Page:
Homeowners normally do not owe any duties to trespassers on their property. However, an important exception to this rule is the attractive nuisance doctrine. This idea was put into place because children do not always understand rules about keeping off of someone else’s property. Children get into anything and everything they can. As a result, it is foreseeable that children would end up in a risky situation that they do not understand, and they might be at risk of serious injury or even death as a result.

Attractive nuisance laws apply to private homeowners, businesses, and even to local, city, and state governments. Some of the earliest case law related to the attractive nuisance doctrine was brought against railroad companies because the tracks were irresistible for children to play on or around. If your child has been injured on someone else’s property, speak with a qualified personal injury attorney today to determine if you can pursue a cause of action under the attractive nuisance doctrine.

What is an Attractive Nuisance?

An attractive nuisance is something that draws the attention of small children. When the owner of a property knows that there are children in the area and that the hazard on the property will likely entice those children into a dangerous situation, that property owner has a duty to remedy that hazard, especially when the expense required to do so is small. For example, the owner of a pool has a duty to install a fence around it so that curious children do not drown. An owner of a large trampoline has a duty to install protective netting around it and fasten it closed when it is not in use so that small children cannot wander into it and get hurt.

Courts also recognize construction areas and equipment as attractive nuisances, as well as abandoned cars, appliances, holes or wells, and other man-made water features. On the other hand, natural elements such as ponds, lakes, or woods in your property – natural features that you do not maintain – are not considered attractive nuisances.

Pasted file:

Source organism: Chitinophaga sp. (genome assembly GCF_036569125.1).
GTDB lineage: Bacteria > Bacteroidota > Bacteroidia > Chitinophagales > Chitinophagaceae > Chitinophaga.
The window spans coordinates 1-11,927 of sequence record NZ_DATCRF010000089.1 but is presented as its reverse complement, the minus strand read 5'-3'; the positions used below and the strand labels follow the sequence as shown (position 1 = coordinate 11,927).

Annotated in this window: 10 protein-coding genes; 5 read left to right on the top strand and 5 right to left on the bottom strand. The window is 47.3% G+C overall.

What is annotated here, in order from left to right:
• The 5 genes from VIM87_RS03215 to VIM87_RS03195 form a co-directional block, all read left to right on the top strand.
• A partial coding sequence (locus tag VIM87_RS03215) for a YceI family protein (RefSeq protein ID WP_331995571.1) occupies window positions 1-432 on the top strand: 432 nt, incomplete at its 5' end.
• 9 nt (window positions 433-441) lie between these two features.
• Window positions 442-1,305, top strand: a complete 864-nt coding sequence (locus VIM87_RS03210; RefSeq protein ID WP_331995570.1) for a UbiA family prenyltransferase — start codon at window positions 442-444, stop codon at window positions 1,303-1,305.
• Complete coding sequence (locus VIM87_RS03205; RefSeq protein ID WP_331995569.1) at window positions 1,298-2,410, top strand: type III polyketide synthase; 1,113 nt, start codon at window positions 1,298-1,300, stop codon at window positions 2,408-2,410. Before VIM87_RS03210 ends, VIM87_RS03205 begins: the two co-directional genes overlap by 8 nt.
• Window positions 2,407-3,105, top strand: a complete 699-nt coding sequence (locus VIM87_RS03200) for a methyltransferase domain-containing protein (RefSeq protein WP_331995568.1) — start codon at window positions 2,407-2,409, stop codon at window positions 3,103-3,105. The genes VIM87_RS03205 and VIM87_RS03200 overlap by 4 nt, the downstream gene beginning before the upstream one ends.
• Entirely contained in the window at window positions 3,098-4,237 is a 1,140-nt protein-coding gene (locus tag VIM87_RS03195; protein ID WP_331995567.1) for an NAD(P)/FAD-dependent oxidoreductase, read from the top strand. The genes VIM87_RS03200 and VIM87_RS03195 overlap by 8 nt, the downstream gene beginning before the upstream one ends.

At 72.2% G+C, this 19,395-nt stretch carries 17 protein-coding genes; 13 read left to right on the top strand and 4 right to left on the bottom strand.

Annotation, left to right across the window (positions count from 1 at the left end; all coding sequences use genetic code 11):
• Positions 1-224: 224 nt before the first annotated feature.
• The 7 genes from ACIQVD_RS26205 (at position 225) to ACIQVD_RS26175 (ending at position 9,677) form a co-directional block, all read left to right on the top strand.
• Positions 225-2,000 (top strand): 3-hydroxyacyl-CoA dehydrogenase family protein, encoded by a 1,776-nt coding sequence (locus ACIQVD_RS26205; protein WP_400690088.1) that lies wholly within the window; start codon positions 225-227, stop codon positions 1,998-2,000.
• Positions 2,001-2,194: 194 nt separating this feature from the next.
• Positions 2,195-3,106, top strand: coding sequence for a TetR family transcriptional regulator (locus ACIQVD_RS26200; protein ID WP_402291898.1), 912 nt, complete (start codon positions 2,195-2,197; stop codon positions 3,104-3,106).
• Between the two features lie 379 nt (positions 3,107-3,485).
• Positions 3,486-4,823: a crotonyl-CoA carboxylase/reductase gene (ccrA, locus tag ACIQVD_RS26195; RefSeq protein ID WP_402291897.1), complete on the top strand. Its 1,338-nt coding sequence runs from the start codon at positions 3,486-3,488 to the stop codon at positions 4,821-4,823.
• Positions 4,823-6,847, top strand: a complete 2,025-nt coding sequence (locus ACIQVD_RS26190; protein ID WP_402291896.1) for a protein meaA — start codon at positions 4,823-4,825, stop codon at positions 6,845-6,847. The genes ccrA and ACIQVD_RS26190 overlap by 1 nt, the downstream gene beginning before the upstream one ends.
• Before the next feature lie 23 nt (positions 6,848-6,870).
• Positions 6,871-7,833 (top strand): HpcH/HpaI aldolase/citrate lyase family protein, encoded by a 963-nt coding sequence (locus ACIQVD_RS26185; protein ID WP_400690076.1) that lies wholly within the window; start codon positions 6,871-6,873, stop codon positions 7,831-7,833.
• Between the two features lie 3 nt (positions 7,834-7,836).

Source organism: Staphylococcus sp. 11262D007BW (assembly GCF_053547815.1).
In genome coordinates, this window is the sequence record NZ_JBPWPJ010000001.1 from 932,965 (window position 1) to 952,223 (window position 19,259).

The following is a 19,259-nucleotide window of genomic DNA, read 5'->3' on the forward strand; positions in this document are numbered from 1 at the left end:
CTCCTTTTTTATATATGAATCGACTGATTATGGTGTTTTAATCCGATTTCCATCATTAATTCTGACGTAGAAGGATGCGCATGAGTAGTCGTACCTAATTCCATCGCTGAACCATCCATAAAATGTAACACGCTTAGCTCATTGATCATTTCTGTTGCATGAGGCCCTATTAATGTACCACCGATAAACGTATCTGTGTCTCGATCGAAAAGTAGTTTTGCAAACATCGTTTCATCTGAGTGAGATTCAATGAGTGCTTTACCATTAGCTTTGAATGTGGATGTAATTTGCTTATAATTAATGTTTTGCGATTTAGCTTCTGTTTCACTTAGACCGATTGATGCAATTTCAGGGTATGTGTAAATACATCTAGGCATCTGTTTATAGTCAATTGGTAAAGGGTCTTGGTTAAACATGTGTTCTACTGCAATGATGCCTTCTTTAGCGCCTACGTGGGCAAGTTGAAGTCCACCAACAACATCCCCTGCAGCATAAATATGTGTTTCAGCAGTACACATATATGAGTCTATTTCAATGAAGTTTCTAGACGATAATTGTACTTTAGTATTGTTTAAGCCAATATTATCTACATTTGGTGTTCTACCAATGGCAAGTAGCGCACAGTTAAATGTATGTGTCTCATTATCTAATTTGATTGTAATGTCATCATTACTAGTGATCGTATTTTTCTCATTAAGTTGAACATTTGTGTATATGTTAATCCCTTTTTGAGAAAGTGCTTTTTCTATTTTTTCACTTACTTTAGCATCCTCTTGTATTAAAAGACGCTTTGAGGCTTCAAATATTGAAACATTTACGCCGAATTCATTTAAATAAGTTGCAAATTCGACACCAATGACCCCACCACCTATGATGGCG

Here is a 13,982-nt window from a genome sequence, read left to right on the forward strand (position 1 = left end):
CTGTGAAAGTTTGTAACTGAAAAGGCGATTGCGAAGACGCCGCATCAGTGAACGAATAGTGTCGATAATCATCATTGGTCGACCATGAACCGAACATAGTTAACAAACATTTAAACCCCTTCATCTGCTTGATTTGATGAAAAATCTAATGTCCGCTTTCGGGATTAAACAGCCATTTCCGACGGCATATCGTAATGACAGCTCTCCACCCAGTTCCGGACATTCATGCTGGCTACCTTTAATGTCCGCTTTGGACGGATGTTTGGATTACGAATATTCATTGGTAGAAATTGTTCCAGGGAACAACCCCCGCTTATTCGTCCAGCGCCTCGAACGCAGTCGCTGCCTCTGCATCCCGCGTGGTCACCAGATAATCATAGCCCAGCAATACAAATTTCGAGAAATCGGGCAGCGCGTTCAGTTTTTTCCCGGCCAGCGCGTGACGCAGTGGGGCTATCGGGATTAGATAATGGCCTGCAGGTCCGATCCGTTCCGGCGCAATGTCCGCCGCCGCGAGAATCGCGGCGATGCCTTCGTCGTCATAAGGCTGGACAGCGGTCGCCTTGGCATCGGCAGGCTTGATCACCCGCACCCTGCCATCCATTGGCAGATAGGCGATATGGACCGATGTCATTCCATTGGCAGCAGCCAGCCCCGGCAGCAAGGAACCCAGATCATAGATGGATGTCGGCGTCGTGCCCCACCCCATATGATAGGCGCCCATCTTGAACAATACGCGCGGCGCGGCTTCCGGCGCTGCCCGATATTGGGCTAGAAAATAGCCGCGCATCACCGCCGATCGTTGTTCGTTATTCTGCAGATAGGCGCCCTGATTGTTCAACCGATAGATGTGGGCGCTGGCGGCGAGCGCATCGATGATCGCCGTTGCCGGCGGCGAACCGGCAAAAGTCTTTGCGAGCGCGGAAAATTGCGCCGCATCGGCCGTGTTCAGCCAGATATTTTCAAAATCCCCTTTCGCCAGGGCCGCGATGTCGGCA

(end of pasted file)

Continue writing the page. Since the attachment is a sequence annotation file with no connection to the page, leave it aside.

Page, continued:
Generally, this rule applies to dangers that children are too young to appreciate. A 5-year-old, for example, may not appreciate the dangers of swimming without an adult supervisor. A teenager who is a certified swim instructor, on the other hand, knows and can appreciate the dangers of swimming alone.

How can I Ensure Children are Safe on My Property?

Nobody wants to see children hurt. As a property owner, you should put measures in place to ensure that any swimming pool, trampoline, or other playground equipment on your property is secure, so children cannot get in. The law does not require 100% childproofing of a property, but it does require reasonable steps to be taken to encourage safety.

Even though natural features such as ponds or lakes are not considered attractive nuisances, if you know that local children are accessing these areas unsupervised, consider taking measures to increase safety. Although you might not be liable for an injury, doing so could prevent death or serious illness.

Has Your Child Been Injured on Someone Else’s Property?

If your child was injured due to an attractive nuisance on someone else’s property, contact Griggs Injury Law right away. Our experienced personal injury attorneys are ready to help.